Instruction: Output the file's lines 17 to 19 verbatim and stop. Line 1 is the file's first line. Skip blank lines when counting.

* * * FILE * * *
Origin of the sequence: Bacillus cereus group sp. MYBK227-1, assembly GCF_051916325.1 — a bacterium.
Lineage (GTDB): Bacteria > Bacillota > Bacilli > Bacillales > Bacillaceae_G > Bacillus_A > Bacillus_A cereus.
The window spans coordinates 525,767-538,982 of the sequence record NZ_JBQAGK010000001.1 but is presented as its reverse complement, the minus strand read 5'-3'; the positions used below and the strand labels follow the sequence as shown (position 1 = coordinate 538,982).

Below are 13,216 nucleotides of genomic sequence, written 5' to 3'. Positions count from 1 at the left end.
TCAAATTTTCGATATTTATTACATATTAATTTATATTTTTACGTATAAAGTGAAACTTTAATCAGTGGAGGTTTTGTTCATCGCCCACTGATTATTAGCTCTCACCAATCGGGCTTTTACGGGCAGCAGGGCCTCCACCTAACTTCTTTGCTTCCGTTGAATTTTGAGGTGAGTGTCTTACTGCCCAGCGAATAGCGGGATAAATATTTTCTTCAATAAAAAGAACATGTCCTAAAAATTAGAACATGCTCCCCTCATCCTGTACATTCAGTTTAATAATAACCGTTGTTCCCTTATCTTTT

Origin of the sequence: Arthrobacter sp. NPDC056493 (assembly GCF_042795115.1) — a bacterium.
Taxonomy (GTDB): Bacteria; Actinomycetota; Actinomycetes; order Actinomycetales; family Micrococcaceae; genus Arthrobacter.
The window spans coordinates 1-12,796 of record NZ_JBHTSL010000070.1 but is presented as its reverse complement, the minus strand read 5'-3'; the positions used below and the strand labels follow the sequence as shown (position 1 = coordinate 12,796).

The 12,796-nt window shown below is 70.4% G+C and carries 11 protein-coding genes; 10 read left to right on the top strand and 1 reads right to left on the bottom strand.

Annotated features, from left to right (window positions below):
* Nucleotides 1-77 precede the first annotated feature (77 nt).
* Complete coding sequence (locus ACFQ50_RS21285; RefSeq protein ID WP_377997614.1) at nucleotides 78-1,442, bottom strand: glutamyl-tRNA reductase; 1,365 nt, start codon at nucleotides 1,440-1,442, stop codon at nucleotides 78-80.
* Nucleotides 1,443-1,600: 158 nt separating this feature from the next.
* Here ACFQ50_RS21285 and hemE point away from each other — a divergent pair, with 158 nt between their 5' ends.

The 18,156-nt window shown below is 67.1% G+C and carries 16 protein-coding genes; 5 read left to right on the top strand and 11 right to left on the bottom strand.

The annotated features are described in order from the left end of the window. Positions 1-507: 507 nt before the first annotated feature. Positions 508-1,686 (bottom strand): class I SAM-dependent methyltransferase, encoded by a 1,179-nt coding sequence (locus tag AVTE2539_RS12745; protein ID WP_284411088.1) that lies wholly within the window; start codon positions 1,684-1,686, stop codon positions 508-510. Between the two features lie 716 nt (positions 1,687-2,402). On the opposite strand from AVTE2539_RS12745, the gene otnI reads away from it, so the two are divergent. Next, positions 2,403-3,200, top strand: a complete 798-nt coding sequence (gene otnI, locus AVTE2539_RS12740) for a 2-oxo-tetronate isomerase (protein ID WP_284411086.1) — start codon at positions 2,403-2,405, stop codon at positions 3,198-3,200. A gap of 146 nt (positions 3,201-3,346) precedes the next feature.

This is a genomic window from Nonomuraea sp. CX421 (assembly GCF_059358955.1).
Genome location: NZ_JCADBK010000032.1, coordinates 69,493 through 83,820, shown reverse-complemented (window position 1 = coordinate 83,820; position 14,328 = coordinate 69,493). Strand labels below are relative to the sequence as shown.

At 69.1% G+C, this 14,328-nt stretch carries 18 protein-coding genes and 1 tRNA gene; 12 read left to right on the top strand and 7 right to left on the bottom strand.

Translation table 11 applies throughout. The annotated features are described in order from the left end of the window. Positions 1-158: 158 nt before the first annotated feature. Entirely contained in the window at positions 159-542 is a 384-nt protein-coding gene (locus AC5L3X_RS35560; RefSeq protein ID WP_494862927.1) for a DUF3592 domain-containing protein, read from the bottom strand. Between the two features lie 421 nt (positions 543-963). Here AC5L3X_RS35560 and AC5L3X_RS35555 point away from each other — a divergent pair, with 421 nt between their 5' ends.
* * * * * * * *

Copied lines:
This is a genomic window from Nonomuraea sp. CX421 (assembly GCF_059358955.1).
Genome location: NZ_JCADBK010000032.1, coordinates 69,493 through 83,820, shown reverse-complemented (window position 1 = coordinate 83,820; position 14,328 = coordinate 69,493). Strand labels below are relative to the sequence as shown.

At 69.1% G+C, this 14,328-nt stretch carries 18 protein-coding genes and 1 tRNA gene; 12 read left to right on the top strand and 7 right to left on the bottom strand.